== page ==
Edward Shippen

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Edward Shippen (1639, Methley, North Yorkshire, England – October 2, 1712, Philadelphia, Pennsylvania) was the second mayor of Philadelphia, although under William Penn's charter of 1701, he was considered the first.[1] He was appointed to a one-year term by William Penn in 1701. In 1702, he was elected to a second one-year term, making him the first elected mayor of Philadelphia. He was also a leader of the Province of Pennsylvania, and served as Chief Justice of the Supreme Court of Pennsylvania in 1699.

He first lived in Boston, where, according to family oral history, he was whipped for being a Quaker before being invited by William Penn to move his merchant business to the new city of Philadelphia.


Edward was born in Methley to his father, William, and his mother, Mary, whom were married there on July 16, 1626. Shippen's father was settled in the village of his birth, Monk Fryston, before he migrated to Methley. Monk Fryston is closely linked to the village of Hillam, which was where the Shippen family had hailed from, possibly as early as the thirteenth century according to family tradition.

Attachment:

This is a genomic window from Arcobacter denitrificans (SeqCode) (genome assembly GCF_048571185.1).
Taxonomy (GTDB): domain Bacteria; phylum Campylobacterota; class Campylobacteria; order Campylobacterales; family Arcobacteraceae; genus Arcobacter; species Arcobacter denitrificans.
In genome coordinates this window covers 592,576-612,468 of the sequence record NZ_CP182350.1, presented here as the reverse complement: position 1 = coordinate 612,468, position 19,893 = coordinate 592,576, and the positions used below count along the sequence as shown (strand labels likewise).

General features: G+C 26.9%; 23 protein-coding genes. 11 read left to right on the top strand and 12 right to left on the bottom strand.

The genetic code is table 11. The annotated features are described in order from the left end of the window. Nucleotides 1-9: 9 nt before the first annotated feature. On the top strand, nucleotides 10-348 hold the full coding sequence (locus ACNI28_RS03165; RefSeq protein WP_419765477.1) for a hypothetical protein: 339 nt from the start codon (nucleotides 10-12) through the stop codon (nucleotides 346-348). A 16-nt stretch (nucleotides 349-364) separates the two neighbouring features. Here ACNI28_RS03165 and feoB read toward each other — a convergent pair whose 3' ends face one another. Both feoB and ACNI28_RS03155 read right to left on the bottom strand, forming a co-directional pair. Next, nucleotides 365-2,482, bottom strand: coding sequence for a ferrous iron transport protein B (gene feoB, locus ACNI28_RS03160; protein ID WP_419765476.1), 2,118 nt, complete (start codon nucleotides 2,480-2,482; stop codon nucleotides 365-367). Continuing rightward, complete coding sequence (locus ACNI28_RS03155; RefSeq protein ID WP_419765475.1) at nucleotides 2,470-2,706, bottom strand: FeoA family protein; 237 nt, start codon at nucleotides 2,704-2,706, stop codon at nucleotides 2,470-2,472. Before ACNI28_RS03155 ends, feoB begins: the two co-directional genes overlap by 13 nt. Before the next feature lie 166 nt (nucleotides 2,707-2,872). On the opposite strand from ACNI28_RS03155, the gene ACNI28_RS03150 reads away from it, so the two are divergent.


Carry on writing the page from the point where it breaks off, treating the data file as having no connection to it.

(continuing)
One of Shippen's grandsons was Continental Congressman William Shippen. A granddaughter was the wife of Philadelphia Mayor Charles Willing, whose daughter was Mary Willing Byrd. Another grandson, Edward Shippen, III, was also a mayor of Philadelphia. Shippen's great-great-granddaughter was Peggy Shippen, wife of Benedict Arnold. Shippen was married to Elizabeth Lybrand in 1671.[2]

See also[edit]


  1. ^ Montgomery, Thomas Harrison (1900). A History of the University of Pennsylvania from Its Foundation to A. D. 1770. Philadelphia: George W. Jacobs & Co. 
  2. ^ Jordan, John W. (2004-01-01). Colonial And Revolutionary Families Of Pennsylvania. Genealogical Publishing Com. ISBN 9780806352398. 

External links[edit]

Preceded by
Humphrey Morrey
Mayor of Philadelphia
Succeeded by
Anthony Morris